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EY Hits 50% Failure Rate on PCAOB Inspection, Gets a Grade of LOL on AS5

Today, the PCAOB released its latest inspection report on the firm formerly known as Ernst & Young. Now, before we get into that, let's get into a little history because everyone loves history, right?

EY boasted an impressive failure rate of 35.7% in 2011, which was followed up by an even more impressive failure rate of 48% in 2012 and now we have a 2013 number: 50%. Just a thought here but instead of focusing on marketing, talking up diversity, and creating hashtags, perhaps EY should focus on the thing it is supposed to be doing right. But first, let me take a #SelfEY!

Within the 82 page report, we find the usual breakdown:

At this point, we have no choice but to conclude that Auditing Standard No. 5 is just a troll. How else can we possibly explain the fact that it seems so difficult for these firms to get it right?

Perhaps it's time for the PCAOB to offer AS5 webcasts or training or something to help these firms get it. EY especially could use an in-house training, perhaps.

EY's failure rate1 is so bad this year, even McGladrey audits better than they do. Well, at least compared to McG's 2012 report (which was still better than EY's 2012 report). Fret not, haters of any firm that isn't a Big 4 firm, we still have Grant Thornton's report to look forward to and they have a 65% failure rate to live up to.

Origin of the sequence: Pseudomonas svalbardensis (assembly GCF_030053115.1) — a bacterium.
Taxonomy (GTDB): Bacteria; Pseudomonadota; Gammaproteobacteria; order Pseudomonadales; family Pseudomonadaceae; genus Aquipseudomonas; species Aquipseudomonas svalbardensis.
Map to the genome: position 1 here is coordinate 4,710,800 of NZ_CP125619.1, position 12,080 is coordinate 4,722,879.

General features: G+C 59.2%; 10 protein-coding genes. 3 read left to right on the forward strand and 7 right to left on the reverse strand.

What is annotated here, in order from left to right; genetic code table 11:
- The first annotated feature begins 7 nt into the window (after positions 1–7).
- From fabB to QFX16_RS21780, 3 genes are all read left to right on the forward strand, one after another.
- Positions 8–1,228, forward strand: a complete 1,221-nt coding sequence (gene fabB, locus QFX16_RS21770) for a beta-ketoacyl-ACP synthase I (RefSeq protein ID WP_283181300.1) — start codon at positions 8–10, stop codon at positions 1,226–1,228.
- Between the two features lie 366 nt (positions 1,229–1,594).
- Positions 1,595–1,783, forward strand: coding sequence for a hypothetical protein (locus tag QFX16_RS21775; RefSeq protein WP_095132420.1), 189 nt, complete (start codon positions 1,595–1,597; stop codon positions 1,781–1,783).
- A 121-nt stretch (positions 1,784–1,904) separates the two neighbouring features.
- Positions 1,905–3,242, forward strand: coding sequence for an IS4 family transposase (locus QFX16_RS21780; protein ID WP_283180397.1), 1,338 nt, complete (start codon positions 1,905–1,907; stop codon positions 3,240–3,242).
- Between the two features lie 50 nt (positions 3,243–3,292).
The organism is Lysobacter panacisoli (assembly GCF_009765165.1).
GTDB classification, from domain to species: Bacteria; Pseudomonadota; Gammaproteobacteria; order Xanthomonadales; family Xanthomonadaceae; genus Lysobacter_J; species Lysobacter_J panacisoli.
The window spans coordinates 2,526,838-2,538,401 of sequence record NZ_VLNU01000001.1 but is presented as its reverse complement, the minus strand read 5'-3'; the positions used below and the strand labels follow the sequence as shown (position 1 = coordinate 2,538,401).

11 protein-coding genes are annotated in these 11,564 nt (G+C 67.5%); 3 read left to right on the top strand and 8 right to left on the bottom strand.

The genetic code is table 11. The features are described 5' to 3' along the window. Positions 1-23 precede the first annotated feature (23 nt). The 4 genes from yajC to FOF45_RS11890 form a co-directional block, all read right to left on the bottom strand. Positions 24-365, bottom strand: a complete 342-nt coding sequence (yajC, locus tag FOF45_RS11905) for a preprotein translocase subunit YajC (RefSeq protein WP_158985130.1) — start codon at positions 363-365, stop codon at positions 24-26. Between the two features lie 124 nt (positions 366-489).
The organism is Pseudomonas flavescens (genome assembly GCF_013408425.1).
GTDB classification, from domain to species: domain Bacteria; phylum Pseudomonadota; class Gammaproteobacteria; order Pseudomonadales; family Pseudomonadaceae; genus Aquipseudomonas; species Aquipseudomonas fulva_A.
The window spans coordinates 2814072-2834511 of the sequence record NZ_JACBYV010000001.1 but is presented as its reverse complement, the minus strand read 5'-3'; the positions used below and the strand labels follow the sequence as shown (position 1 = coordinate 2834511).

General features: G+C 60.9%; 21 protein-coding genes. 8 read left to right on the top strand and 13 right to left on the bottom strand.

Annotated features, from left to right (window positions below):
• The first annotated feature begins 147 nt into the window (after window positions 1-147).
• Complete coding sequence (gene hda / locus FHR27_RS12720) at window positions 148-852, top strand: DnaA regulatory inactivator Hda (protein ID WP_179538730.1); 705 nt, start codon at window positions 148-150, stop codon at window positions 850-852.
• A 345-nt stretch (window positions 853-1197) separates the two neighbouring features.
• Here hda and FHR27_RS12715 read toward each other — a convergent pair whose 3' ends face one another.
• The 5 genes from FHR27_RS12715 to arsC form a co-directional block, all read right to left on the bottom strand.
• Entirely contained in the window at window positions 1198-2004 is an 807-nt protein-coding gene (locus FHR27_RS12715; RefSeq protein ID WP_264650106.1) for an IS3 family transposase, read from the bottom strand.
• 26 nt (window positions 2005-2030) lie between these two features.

Issuers A and B gave EY the most trouble, racking up 6 PCAOB dings each. As you can see, AS 5 is the reigning champ of baffling auditors and keeping PCAOB inspectors in a job, with AS 13 coming in a distant second.

Better luck next time, EY?

2013 PCAOB Inspection Report Audit Failure Scoreboard

  • Deloitte: 28%
  • PwC: 33.3%
  • EY: 50%

1 Don't call it an audit failure. But according to the PCAOB: "Whether or not associated with a disclos ed financial reporting misstatement, an auditor's failure to obtain the reasonable assuranc e that the auditor is required to obtain is a serious matter. It is a failure to acco mplish the essential purpo se of the audit, and it means that, based on the audit work performed, the audit opinion should not have been issued."